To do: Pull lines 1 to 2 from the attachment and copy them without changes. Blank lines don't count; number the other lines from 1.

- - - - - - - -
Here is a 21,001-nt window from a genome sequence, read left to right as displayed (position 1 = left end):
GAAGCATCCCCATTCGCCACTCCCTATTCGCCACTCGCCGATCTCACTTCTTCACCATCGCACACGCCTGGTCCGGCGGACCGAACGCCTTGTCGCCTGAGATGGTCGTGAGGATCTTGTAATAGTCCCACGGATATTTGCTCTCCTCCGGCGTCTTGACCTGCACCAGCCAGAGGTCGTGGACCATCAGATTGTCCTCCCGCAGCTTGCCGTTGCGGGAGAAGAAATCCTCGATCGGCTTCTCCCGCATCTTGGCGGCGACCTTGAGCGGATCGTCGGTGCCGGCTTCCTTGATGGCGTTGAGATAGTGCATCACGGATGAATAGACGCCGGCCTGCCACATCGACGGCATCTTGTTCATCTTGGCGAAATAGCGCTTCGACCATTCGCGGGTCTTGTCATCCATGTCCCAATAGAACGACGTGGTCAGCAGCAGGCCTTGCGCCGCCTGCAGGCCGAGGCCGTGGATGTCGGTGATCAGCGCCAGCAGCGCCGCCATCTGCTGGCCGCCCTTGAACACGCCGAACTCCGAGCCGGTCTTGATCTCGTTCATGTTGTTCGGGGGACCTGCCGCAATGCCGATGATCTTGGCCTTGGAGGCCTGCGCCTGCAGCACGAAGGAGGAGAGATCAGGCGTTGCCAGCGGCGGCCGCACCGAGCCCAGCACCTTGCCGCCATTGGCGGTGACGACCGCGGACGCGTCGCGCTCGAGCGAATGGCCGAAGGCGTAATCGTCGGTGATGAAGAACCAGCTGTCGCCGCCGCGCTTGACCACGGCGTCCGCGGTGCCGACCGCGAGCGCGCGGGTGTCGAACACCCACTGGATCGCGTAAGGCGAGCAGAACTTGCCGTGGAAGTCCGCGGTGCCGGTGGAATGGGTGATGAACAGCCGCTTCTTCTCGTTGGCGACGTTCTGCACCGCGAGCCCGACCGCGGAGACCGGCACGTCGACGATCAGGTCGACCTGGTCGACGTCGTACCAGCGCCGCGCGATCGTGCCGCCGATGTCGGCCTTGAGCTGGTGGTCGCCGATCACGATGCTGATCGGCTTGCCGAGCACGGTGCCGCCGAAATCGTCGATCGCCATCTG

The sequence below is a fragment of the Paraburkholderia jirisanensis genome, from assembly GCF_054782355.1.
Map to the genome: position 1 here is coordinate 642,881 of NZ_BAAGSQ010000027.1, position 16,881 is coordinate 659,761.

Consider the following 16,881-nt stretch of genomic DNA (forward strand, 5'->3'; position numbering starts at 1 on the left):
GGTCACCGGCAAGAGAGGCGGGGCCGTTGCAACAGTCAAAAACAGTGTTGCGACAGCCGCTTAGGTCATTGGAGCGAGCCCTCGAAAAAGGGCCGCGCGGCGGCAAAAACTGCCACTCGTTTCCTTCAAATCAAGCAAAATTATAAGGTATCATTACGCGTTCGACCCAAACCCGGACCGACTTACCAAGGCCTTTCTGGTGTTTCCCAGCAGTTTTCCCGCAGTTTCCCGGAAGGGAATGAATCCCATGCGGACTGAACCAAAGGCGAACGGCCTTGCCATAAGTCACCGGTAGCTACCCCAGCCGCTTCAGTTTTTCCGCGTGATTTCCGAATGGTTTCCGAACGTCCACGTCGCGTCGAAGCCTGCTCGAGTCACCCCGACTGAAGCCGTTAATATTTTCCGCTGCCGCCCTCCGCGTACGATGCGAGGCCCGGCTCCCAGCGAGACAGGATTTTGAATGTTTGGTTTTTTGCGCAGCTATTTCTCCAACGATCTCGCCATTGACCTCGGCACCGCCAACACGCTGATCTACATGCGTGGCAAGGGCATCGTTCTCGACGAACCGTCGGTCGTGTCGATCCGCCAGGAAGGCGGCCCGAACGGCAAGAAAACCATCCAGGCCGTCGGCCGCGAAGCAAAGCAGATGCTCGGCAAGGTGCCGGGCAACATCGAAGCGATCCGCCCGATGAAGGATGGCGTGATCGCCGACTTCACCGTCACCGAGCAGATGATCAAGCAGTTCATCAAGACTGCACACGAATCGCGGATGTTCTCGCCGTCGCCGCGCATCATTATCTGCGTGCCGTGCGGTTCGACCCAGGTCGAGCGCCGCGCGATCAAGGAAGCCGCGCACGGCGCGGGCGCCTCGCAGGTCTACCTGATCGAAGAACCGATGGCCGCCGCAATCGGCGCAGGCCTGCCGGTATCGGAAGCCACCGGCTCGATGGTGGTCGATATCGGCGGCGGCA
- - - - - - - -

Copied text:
Here is a 21,001-nt window from a genome sequence, read left to right as displayed (position 1 = left end):
GAAGCATCCCCATTCGCCACTCCCTATTCGCCACTCGCCGATCTCACTTCTTCACCATCGCACACGCCTGGTCCGGCGGACCGAACGCCTTGTCGCCTGAGATGGTCGTGAGGATCTTGTAATAGTCCCACGGATATTTGCTCTCCTCCGGCGTCTTGACCTGCACCAGCCAGAGGTCGTGGACCATCAGATTGTCCTCCCGCAGCTTGCCGTTGCGGGAGAAGAAATCCTCGATCGGCTTCTCCCGCATCTTGGCGGCGACCTTGAGCGGATCGTCGGTGCCGGCTTCCTTGATGGCGTTGAGATAGTGCATCACGGATGAATAGACGCCGGCCTGCCACATCGACGGCATCTTGTTCATCTTGGCGAAATAGCGCTTCGACCATTCGCGGGTCTTGTCATCCATGTCCCAATAGAACGACGTGGTCAGCAGCAGGCCTTGCGCCGCCTGCAGGCCGAGGCCGTGGATGTCGGTGATCAGCGCCAGCAGCGCCGCCATCTGCTGGCCGCCCTTGAACACGCCGAACTCCGAGCCGGTCTTGATCTCGTTCATGTTGTTCGGGGGACCTGCCGCAATGCCGATGATCTTGGCCTTGGAGGCCTGCGCCTGCAGCACGAAGGAGGAGAGATCAGGCGTTGCCAGCGGCGGCCGCACCGAGCCCAGCACCTTGCCGCCATTGGCGGTGACGACCGCGGACGCGTCGCGCTCGAGCGAATGGCCGAAGGCGTAATCGTCGGTGATGAAGAACCAGCTGTCGCCGCCGCGCTTGACCACGGCGTCCGCGGTGCCGACCGCGAGCGCGCGGGTGTCGAACACCCACTGGATCGCGTAAGGCGAGCAGAACTTGCCGTGGAAGTCCGCGGTGCCGGTGGAATGGGTGATGAACAGCCGCTTCTTCTCGTTGGCGACGTTCTGCACCGCGAGCCCGACCGCGGAGACCGGCACGTCGACGATCAGGTCGACCTGGTCGACGTCGTACCAGCGCCGCGCGATCGTGCCGCCGATGTCGGCCTTGAGCTGGTGGTCGCCGATCACGATGCTGATCGGCTTGCCGAGCACGGTGCCGCCGAAATCGTCGATCGCCATCTG